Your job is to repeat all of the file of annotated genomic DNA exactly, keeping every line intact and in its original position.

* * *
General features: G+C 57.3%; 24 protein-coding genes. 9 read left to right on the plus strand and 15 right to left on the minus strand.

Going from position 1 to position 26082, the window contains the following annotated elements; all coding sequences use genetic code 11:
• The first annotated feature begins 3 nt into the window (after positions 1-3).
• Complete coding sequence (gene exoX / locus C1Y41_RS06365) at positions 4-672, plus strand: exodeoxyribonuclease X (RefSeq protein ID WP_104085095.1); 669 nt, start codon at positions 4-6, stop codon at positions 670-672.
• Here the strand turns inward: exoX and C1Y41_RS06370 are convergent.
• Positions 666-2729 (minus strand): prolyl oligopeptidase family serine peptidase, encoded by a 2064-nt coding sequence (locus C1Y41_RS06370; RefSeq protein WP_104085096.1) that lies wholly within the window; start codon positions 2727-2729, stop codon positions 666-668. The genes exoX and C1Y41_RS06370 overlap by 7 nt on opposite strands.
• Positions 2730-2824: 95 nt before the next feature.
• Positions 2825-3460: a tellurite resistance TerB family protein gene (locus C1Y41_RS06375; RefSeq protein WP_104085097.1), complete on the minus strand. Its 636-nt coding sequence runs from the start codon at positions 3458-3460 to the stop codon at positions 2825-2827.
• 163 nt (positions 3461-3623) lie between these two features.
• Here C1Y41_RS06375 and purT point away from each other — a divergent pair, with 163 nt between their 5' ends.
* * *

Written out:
General features: G+C 57.3%; 24 protein-coding genes. 9 read left to right on the plus strand and 15 right to left on the minus strand.

Going from position 1 to position 26082, the window contains the following annotated elements; all coding sequences use genetic code 11:
• The first annotated feature begins 3 nt into the window (after positions 1-3).
• Complete coding sequence (gene exoX / locus C1Y41_RS06365) at positions 4-672, plus strand: exodeoxyribonuclease X (RefSeq protein ID WP_104085095.1); 669 nt, start codon at positions 4-6, stop codon at positions 670-672.
• Here the strand turns inward: exoX and C1Y41_RS06370 are convergent.
• Positions 666-2729 (minus strand): prolyl oligopeptidase family serine peptidase, encoded by a 2064-nt coding sequence (locus C1Y41_RS06370; RefSeq protein WP_104085096.1) that lies wholly within the window; start codon positions 2727-2729, stop codon positions 666-668. The genes exoX and C1Y41_RS06370 overlap by 7 nt on opposite strands.
• Positions 2730-2824: 95 nt before the next feature.
• Positions 2825-3460: a tellurite resistance TerB family protein gene (locus C1Y41_RS06375; RefSeq protein WP_104085097.1), complete on the minus strand. Its 636-nt coding sequence runs from the start codon at positions 3458-3460 to the stop codon at positions 2825-2827.
• 163 nt (positions 3461-3623) lie between these two features.
• Here C1Y41_RS06375 and purT point away from each other — a divergent pair, with 163 nt between their 5' ends.